19. 7. 2020

Memories of Wartime Prague

During World War II, Prague was one of the more fortunate European capitals. The fury of war did not affect it much, so to this day its historical monuments remain largely in their original form. Nonetheless, the war did leave its mark here and changed the face of the city to some extent. Come with us to places closely connected with this important part of our history.

Kobylisy Shooting Range  

This national historic landmark, generally skipped by tourists, is located on the northern outskirts of Prague. The Kobylisy shooting range is known mainly as a mass execution site, where dozens of people were executed daily after the assassination of the Reichsprotektor Reinhard Heydrich. After the war it became a place of reverence and a memorial to anti-fascist resistance. Those memorialized here include the important Czech writer and playwright Vladislav Vančura, and Bishop Gorazd, who hid paratroopers involved in Operation Anthropoid in the Church of Sts. Cyril and Methodius, and also ended up among the executed.

Memorial to Operation Anthropoid

In Prague’s Libeň district, at the place where the assassination of Reinhard Heydrich took place on 27 May 1942, stands a nine-meter tall monument commemorating the bravery of those who stood here on this fateful day of May. The memorial is located near the Vychovatelna bus stop, not far from Na Bulovce Hospital, where Heydrich died a few days after the attack.

Learn more about the Heydrich Terror in the Church of Sts. Cyril and Methodius

The assassination was immediately followed by a period known as the Second Heydrich Terror, commemorated by the National Monument to the Heroes of the Heydrich Terror in the crypt of the Orthodox Church of Sts Cyril and Methodius near Charles Square. Three weeks after the assassination in May 1942, the seven Czechoslovak paratroopers went into hiding in the church’s crypt and died shortly thereafter in a battle with SS forces. 

Nicholas Winton’s “Trains of Hope”

The inconspicuous hero of this sad period of history and a name closely connected with Prague, is Sir Nicholas Winton, whose statue can be found at the Main Train Station, more precisely on platform 1. It was from here that the “Winton trains” left for the United Kingdom shortly before the outbreak of war, taking Czech Jewish children to safety. Nicholas Winton organized this assistance, and he managed to save 669 children from certain death in extermination camps. Another memorial to this event, which the public learned about after many decades, can be found in the corridor leading to the platforms. A replica of the door of the original train car, with children’s handprints on one side of the glass and adult handprints on the other side, symbolizes the sad farewells of parents and children. The adult handprints belong to two of “Winton’s children”, who initiated the creation of the monument.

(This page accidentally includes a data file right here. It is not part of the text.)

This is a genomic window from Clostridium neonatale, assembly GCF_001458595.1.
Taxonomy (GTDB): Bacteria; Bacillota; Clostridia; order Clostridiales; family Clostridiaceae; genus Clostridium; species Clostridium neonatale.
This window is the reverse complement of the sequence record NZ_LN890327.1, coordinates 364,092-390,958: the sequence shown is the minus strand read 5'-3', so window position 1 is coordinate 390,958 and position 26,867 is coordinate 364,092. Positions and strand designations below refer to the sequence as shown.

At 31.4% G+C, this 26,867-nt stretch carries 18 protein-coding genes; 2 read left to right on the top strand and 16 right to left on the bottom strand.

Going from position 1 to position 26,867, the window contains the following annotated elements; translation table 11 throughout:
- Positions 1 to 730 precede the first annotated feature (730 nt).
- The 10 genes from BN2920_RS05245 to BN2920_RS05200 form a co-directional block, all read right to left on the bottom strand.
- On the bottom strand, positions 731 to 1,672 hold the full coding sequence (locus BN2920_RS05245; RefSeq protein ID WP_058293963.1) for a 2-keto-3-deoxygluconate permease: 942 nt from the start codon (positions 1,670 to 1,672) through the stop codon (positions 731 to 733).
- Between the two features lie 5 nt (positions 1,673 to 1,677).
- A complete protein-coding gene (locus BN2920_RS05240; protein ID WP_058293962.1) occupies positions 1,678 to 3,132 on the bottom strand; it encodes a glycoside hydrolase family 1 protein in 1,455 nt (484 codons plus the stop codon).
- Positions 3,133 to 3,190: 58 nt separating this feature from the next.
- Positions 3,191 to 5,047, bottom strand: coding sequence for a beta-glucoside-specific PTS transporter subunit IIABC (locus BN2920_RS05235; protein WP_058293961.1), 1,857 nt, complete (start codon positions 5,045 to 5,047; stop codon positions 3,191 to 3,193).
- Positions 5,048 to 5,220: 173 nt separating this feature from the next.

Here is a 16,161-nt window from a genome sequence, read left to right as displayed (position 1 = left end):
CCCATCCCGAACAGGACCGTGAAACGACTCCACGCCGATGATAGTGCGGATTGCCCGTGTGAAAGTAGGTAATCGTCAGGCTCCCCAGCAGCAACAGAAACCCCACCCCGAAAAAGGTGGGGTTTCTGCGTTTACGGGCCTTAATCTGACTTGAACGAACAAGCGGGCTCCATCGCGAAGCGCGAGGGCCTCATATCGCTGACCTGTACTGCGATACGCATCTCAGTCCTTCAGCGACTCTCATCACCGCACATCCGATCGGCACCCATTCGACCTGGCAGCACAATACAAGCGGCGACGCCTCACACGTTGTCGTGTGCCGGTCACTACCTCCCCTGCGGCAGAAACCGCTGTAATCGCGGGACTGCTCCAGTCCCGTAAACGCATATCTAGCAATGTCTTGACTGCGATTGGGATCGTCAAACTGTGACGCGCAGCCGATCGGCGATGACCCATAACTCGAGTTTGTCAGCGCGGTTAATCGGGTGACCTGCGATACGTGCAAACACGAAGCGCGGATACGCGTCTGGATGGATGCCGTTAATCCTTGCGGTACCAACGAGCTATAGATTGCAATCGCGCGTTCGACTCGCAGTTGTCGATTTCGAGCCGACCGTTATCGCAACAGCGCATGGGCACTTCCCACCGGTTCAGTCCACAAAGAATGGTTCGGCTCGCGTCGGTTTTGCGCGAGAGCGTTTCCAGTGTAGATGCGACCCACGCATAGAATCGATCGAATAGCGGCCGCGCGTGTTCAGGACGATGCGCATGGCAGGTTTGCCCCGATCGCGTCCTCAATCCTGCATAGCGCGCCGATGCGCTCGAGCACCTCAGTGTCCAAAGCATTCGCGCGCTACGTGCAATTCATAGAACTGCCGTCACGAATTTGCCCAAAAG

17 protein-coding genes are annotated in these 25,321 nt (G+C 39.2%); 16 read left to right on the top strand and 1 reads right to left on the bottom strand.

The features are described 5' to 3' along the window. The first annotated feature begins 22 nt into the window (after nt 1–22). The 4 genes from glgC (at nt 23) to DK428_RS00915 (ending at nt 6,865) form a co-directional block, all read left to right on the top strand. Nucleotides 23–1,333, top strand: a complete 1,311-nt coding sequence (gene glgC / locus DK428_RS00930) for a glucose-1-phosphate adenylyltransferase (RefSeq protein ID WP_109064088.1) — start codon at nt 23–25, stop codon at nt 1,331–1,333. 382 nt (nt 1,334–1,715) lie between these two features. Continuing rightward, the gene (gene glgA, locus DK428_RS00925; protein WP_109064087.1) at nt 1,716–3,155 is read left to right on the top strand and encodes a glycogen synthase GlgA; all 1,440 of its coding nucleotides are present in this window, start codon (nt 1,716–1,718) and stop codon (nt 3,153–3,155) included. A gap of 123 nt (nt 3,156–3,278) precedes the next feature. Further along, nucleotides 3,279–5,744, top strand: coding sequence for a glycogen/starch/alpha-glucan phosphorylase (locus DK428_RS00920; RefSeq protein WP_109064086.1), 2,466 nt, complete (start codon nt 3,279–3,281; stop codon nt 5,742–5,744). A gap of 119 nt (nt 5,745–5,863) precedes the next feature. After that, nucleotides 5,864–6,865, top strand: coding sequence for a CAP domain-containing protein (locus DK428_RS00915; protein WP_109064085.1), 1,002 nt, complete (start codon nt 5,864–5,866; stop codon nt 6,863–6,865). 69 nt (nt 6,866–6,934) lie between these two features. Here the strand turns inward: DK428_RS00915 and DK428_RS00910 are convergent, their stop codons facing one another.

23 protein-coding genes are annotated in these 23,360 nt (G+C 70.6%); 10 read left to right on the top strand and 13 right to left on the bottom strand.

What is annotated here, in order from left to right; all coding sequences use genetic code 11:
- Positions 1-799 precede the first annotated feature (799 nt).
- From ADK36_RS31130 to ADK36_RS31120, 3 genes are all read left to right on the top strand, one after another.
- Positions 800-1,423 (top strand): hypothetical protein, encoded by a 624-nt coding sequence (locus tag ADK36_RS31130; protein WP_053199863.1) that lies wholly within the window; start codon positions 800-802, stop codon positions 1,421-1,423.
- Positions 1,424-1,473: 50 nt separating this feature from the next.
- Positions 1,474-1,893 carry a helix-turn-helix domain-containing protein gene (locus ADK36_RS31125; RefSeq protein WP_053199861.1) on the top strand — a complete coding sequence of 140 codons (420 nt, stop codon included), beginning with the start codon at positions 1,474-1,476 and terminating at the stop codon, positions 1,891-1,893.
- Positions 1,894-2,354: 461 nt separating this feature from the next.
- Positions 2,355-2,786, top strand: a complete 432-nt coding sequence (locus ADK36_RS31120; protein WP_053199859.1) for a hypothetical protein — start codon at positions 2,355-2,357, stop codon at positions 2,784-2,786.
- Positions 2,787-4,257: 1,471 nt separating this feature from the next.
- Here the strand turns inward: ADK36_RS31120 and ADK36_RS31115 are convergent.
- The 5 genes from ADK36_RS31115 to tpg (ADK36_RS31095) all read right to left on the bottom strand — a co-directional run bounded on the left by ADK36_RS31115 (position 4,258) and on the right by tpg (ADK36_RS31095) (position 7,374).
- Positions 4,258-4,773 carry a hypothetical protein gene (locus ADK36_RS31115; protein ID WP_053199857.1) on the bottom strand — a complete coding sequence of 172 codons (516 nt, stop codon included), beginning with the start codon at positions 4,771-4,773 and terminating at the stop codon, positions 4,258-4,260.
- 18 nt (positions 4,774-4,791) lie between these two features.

Czech Radio

A memorial plaque on Vinohradská Avenue recalls one of the episodes of the Prague Uprising – the battle for Czech Radio. It lasted four days and claimed 170 victims. 

Jan Opletal on Žitná Street

On the way from Czech Radio to Charles Square, roughly in the middle of Žitná Street, there is a memorial plaque dedicated to the October 28, 1939 protest against the Nazi occupation, during which medical student Jan Opletal was fatally shot. Demonstrations at his funeral on November 15, 1939 resulted in the closure of Czech universities by the Nazis, the arrest of students, and the execution of nine representatives of student organizations.

New Prague icons

One of the worst war episodes for Prague was the Allied bombing on February 14, 1945. Allied planes were headed for Dresden, but due to a navigation error, they dropped bombs near the center of Prague. During the raid, a number of buildings, including the Emmaus Monastery, were destroyed or severely damaged. In the mid-1950s, the monastery was repaired, including the reconstruction of the church, during which the original towers destroyed in the raid were replaced by concrete “wings” with gilded spikes, which very soon became an integral part of the Prague skyline. 

Another iconic building was erected on the site of one of the apartment buildings that fell victim to Allied bombs. The Dancing House on the corner of the Rašín Embankment and Jirásek Square was designed by Frank Gehry and built in the 1990s at the instigation of then President Václav Havel and Slovenian architect Vlad Milunić, and today it is one of the most photographed buildings in Prague.  


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